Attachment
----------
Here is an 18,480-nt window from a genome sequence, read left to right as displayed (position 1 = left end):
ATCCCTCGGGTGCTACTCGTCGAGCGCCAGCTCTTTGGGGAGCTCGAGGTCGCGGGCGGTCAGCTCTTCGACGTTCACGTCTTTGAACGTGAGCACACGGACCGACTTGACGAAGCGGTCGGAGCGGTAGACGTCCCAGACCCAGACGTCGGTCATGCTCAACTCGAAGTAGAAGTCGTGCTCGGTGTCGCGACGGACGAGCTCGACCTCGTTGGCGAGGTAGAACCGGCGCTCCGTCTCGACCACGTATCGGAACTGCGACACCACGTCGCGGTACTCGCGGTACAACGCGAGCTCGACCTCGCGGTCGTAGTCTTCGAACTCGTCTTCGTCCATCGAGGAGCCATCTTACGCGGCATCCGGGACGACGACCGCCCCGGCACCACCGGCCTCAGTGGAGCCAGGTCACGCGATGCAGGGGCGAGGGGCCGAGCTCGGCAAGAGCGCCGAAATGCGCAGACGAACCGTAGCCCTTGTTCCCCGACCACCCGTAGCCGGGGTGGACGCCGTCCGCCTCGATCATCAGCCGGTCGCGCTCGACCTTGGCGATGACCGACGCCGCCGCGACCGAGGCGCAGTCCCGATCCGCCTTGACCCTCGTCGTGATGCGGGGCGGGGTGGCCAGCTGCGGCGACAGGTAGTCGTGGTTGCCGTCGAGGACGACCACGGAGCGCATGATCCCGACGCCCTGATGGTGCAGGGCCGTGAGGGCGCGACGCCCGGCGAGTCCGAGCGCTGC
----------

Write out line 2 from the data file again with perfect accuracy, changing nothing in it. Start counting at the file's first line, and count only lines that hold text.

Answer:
ATCCCTCGGGTGCTACTCGTCGAGCGCCAGCTCTTTGGGGAGCTCGAGGTCGCGGGCGGTCAGCTCTTCGACGTTCACGTCTTTGAACGTGAGCACACGGACCGACTTGACGAAGCGGTCGGAGCGGTAGACGTCCCAGACCCAGACGTCGGTCATGCTCAACTCGAAGTAGAAGTCGTGCTCGGTGTCGCGACGGACGAGCTCGACCTCGTTGGCGAGGTAGAACCGGCGCTCCGTCTCGACCACGTATCGGAACTGCGACACCACGTCGCGGTACTCGCGGTACAACGCGAGCTCGACCTCGCGGTCGTAGTCTTCGAACTCGTCTTCGTCCATCGAGGAGCCATCTTACGCGGCATCCGGGACGACGACCGCCCCGGCACCACCGGCCTCAGTGGAGCCAGGTCACGCGATGCAGGGGCGAGGGGCCGAGCTCGGCAAGAGCGCCGAAATGCGCAGACGAACCGTAGCCCTTGTTCCCCGACCACCCGTAGCCGGGGTGGACGCCGTCCGCCTCGATCATCAGCCGGTCGCGCTCGACCTTGGCGATGACCGACGCCGCCGCGACCGAGGCGCAGTCCCGATCCGCCTTGACCCTCGTCGTGATGCGGGGCGGGGTGGCCAGCTGCGGCGACAGGTAGTCGTGGTTGCCGTCGAGGACGACCACGGAGCGCATGATCCCGACGCCCTGATGGTGCAGGGCCGTGAGGGCGCGACGCCCGGCGAGTCCGAGCGCTGC